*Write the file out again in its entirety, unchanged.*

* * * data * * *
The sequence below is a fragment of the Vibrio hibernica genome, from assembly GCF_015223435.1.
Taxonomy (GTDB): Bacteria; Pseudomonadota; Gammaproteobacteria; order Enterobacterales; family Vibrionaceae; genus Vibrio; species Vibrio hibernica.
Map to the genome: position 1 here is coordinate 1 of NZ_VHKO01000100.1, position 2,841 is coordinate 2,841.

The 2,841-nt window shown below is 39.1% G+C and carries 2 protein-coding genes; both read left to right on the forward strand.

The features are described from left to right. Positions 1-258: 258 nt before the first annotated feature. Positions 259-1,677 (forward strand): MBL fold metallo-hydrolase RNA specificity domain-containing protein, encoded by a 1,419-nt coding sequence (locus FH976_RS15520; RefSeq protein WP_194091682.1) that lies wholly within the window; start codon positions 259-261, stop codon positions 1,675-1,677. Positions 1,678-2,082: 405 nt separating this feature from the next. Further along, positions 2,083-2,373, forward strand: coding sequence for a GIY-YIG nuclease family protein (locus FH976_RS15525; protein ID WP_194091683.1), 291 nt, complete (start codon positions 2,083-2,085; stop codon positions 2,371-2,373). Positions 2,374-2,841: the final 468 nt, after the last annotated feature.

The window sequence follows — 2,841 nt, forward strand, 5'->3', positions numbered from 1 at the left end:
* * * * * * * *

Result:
The sequence below is a fragment of the Vibrio hibernica genome, from assembly GCF_015223435.1.
Taxonomy (GTDB): Bacteria; Pseudomonadota; Gammaproteobacteria; order Enterobacterales; family Vibrionaceae; genus Vibrio; species Vibrio hibernica.
Map to the genome: position 1 here is coordinate 1 of NZ_VHKO01000100.1, position 2,841 is coordinate 2,841.

The 2,841-nt window shown below is 39.1% G+C and carries 2 protein-coding genes; both read left to right on the forward strand.

The features are described from left to right. Positions 1-258: 258 nt before the first annotated feature. Positions 259-1,677 (forward strand): MBL fold metallo-hydrolase RNA specificity domain-containing protein, encoded by a 1,419-nt coding sequence (locus FH976_RS15520; RefSeq protein WP_194091682.1) that lies wholly within the window; start codon positions 259-261, stop codon positions 1,675-1,677. Positions 1,678-2,082: 405 nt separating this feature from the next. Further along, positions 2,083-2,373, forward strand: coding sequence for a GIY-YIG nuclease family protein (locus FH976_RS15525; protein ID WP_194091683.1), 291 nt, complete (start codon positions 2,083-2,085; stop codon positions 2,371-2,373). Positions 2,374-2,841: the final 468 nt, after the last annotated feature.

The window sequence follows — 2,841 nt, forward strand, 5'->3', positions numbered from 1 at the left end: